Series: Bartimaeus #1
Published by Miramax on September 30th 2003
Nathaniel is a boy magician-in-training, sold to the government by his birth parents at the age of five and sent to live as an apprentice to a master. Powerful magicians rule Britain, and its empire, and Nathaniel is told his is the "ultimate sacrifice" for a "noble destiny."
If leaving his parents and erasing his past life isn't tough enough, Nathaniel's master, Arthur Underwood, is a cold, condescending, and cruel middle-ranking magician in the Ministry of Internal Affairs. The boy's only saving grace is the master's wife, Martha Underwood, who shows him genuine affection that he rewards with fierce devotion. Nathaniel gets along tolerably well over the years in the Underwood household until the summer before his eleventh birthday. Everything changes when he is publicly humiliated by the ruthless magician Simon Lovelace and betrayed by his cowardly master who does not defend him.
Nathaniel vows revenge. In a Faustian fever, he devours magical texts and hones his magic skills, all the while trying to appear subservient to his master. When he musters the strength to summon the 5,000-year-old djinni Bartimaeus to avenge Lovelace by stealing the powerful Amulet of Samarkand, the boy magician plunges into a situation more dangerous and deadly than anything he could ever imagine.
In British author Jonathan Stroud's excellent novel, the first of The Bartimaeus Trilogy, the story switches back and forth from Bartimaeus's first-person point of view to third-person narrative about Nathaniel. Here's the best part: Bartimaeus is absolutely hilarious, with a wit that snaps, crackles, and pops. His dryly sarcastic, irreverent asides spill out into copious footnotes that no one in his or her right mind would skip over. A sophisticated, suspenseful, brilliantly crafted, dead-funny book that will leave readers anxious for more.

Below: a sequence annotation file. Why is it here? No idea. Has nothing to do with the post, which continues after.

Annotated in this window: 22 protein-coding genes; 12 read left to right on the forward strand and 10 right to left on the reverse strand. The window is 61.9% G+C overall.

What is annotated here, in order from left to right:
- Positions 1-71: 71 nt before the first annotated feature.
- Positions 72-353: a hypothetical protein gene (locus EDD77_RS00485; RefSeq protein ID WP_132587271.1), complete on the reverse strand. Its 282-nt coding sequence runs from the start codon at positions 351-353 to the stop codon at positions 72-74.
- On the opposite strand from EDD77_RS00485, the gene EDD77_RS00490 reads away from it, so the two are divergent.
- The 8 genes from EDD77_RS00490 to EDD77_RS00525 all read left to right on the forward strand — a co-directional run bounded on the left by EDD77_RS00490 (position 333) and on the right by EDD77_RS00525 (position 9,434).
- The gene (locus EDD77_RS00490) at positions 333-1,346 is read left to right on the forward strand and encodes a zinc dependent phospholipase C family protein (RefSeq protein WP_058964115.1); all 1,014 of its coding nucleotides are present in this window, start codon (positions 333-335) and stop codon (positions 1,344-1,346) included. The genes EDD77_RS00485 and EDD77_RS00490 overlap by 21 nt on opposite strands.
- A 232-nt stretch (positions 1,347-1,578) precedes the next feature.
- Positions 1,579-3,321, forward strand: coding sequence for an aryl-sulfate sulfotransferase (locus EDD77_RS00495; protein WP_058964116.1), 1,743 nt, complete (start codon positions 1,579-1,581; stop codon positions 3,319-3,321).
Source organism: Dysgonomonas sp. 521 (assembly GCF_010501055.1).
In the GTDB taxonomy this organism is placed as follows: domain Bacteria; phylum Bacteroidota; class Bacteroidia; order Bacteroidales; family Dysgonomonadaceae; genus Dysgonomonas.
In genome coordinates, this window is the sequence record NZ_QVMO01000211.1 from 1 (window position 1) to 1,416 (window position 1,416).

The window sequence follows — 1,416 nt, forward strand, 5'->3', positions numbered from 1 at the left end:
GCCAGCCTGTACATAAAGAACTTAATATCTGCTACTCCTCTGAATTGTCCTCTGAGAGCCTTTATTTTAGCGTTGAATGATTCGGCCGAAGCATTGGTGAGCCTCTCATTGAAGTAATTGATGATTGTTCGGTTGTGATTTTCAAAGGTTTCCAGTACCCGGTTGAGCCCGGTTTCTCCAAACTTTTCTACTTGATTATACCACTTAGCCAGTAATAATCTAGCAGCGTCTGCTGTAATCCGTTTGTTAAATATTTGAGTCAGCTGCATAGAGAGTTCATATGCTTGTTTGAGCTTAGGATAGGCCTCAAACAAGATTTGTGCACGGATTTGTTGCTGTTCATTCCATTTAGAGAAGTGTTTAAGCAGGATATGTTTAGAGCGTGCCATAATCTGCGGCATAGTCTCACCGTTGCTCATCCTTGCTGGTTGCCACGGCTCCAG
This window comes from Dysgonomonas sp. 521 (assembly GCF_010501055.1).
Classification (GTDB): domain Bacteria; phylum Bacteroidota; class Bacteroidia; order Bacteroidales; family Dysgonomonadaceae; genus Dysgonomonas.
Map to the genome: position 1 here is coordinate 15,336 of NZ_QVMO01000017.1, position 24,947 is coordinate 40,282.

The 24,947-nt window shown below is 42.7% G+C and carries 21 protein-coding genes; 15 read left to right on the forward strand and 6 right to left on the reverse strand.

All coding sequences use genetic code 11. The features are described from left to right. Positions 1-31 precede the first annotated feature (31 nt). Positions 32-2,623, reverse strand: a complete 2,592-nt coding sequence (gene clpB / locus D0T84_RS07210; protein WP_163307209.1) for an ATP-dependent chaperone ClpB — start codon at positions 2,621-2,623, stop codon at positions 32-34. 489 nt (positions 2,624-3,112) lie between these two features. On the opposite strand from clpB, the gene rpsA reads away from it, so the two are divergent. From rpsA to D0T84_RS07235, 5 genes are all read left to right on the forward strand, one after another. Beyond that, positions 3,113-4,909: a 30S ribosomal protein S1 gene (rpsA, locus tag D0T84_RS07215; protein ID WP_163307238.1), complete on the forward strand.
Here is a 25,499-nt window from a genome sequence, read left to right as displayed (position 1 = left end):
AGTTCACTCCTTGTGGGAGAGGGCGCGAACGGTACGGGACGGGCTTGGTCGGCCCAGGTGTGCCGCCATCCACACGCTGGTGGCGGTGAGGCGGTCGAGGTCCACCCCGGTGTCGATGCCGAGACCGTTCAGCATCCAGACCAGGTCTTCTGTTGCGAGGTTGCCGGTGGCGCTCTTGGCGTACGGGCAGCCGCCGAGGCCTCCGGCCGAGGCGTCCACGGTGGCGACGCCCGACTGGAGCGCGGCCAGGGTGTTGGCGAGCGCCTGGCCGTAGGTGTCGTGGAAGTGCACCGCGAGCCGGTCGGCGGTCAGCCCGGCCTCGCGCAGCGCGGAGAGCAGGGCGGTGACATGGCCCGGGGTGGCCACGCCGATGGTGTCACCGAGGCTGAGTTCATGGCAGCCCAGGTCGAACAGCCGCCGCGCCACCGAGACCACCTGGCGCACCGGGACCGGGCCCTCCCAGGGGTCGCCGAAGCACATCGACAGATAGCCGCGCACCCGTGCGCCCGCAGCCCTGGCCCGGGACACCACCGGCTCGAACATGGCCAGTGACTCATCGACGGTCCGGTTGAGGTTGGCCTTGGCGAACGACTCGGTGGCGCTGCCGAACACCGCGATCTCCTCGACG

Short & Sweet: I must first comment on the fantastic narration of this novel, told from two points of view and the audiobook did a fantastic job with capturing the two characters. Of the two, I found myself enjoying Bartimaeus the most, the djinni who has been summoned by Nathaniel to aide him in getting revenge on a fellow magician. Unfortunately, this turns out for the worst and a small prank ends up putting Nathaniel and all he loves in grave danger. I love this book, reminding me a bit of a Harry Potter world – the ones with magic and those without, only this society is aware of the magicians and they are held higher in the society.
Final Verdict: For such a long book, it really captivated my attention and kept me reading until the end. I can't wait to see what will happen next in the series. A definite must read for fans of high fantasy and adventure.